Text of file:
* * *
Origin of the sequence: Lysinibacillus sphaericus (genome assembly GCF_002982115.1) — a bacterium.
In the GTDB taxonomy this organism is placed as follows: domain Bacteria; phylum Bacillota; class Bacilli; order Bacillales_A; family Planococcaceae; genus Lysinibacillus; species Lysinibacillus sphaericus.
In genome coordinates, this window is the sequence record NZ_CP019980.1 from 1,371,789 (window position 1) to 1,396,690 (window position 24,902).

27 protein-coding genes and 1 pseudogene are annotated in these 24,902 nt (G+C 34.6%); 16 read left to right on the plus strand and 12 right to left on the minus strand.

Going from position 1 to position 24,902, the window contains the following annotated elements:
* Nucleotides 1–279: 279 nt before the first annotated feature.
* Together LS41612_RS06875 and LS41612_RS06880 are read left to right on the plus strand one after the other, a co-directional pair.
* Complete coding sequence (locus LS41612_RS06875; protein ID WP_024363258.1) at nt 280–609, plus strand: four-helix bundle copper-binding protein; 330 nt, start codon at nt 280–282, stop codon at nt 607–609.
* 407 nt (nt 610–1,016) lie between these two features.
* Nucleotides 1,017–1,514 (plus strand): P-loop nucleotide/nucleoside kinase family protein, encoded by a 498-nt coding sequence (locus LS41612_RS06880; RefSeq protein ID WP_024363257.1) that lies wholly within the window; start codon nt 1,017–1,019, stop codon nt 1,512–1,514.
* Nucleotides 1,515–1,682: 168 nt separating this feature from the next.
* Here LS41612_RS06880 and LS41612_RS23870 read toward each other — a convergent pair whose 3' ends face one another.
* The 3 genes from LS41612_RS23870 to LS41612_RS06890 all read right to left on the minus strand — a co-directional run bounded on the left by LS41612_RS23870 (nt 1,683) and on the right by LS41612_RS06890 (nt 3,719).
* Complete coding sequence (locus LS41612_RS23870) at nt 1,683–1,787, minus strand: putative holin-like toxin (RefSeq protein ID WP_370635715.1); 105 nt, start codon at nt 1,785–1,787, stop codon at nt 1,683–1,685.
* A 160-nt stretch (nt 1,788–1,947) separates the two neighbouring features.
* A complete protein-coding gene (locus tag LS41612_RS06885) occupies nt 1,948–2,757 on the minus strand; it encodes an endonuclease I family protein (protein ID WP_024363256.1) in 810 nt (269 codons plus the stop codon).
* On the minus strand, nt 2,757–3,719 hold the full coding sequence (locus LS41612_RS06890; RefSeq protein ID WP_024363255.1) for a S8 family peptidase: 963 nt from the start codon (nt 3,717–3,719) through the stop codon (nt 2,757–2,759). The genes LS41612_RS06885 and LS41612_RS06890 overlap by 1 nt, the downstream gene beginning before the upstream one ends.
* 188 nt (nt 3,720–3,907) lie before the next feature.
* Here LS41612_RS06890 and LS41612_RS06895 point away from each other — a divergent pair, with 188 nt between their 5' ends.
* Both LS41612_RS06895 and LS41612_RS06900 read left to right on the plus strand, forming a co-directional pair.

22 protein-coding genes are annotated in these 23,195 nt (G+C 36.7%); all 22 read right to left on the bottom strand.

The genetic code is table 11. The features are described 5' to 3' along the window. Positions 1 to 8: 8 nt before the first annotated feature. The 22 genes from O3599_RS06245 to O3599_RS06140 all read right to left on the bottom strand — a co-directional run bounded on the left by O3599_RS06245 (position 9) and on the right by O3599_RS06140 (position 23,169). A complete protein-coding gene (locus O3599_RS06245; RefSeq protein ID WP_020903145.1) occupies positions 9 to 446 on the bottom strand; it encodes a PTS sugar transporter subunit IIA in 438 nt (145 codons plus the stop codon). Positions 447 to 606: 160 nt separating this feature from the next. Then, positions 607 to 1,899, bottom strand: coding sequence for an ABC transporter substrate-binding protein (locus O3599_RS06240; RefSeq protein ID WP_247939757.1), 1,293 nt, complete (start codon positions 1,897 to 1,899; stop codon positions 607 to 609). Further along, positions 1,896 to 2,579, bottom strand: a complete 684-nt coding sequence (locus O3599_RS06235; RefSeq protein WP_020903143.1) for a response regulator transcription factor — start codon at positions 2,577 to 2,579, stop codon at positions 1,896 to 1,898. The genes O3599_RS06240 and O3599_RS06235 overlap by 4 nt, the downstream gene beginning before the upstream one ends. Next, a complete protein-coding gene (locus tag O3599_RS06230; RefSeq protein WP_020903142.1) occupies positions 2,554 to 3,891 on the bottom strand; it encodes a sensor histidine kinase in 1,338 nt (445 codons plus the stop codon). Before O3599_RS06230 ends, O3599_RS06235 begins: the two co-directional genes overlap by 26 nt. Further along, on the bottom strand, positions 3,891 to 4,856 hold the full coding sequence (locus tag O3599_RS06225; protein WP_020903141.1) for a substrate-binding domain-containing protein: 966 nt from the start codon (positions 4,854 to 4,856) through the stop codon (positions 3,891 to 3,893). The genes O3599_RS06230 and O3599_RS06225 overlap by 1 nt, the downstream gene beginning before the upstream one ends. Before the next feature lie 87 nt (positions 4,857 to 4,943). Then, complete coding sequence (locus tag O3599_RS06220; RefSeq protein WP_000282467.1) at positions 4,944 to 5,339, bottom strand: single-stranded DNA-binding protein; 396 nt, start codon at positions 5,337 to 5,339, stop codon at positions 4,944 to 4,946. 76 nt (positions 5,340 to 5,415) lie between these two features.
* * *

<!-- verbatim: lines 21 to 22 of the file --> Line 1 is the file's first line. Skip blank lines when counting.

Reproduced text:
22 protein-coding genes are annotated in these 23,195 nt (G+C 36.7%); all 22 read right to left on the bottom strand.

The genetic code is table 11. The features are described 5' to 3' along the window. Positions 1 to 8: 8 nt before the first annotated feature. The 22 genes from O3599_RS06245 to O3599_RS06140 all read right to left on the bottom strand — a co-directional run bounded on the left by O3599_RS06245 (position 9) and on the right by O3599_RS06140 (position 23,169). A complete protein-coding gene (locus O3599_RS06245; RefSeq protein ID WP_020903145.1) occupies positions 9 to 446 on the bottom strand; it encodes a PTS sugar transporter subunit IIA in 438 nt (145 codons plus the stop codon). Positions 447 to 606: 160 nt separating this feature from the next. Then, positions 607 to 1,899, bottom strand: coding sequence for an ABC transporter substrate-binding protein (locus O3599_RS06240; RefSeq protein ID WP_247939757.1), 1,293 nt, complete (start codon positions 1,897 to 1,899; stop codon positions 607 to 609). Further along, positions 1,896 to 2,579, bottom strand: a complete 684-nt coding sequence (locus O3599_RS06235; RefSeq protein WP_020903143.1) for a response regulator transcription factor — start codon at positions 2,577 to 2,579, stop codon at positions 1,896 to 1,898. The genes O3599_RS06240 and O3599_RS06235 overlap by 4 nt, the downstream gene beginning before the upstream one ends. Next, a complete protein-coding gene (locus tag O3599_RS06230; RefSeq protein WP_020903142.1) occupies positions 2,554 to 3,891 on the bottom strand; it encodes a sensor histidine kinase in 1,338 nt (445 codons plus the stop codon). Before O3599_RS06230 ends, O3599_RS06235 begins: the two co-directional genes overlap by 26 nt. Further along, on the bottom strand, positions 3,891 to 4,856 hold the full coding sequence (locus tag O3599_RS06225; protein WP_020903141.1) for a substrate-binding domain-containing protein: 966 nt from the start codon (positions 4,854 to 4,856) through the stop codon (positions 3,891 to 3,893). The genes O3599_RS06230 and O3599_RS06225 overlap by 1 nt, the downstream gene beginning before the upstream one ends. Before the next feature lie 87 nt (positions 4,857 to 4,943). Then, complete coding sequence (locus tag O3599_RS06220; RefSeq protein WP_000282467.1) at positions 4,944 to 5,339, bottom strand: single-stranded DNA-binding protein; 396 nt, start codon at positions 5,337 to 5,339, stop codon at positions 4,944 to 4,946. 76 nt (positions 5,340 to 5,415) lie between these two features.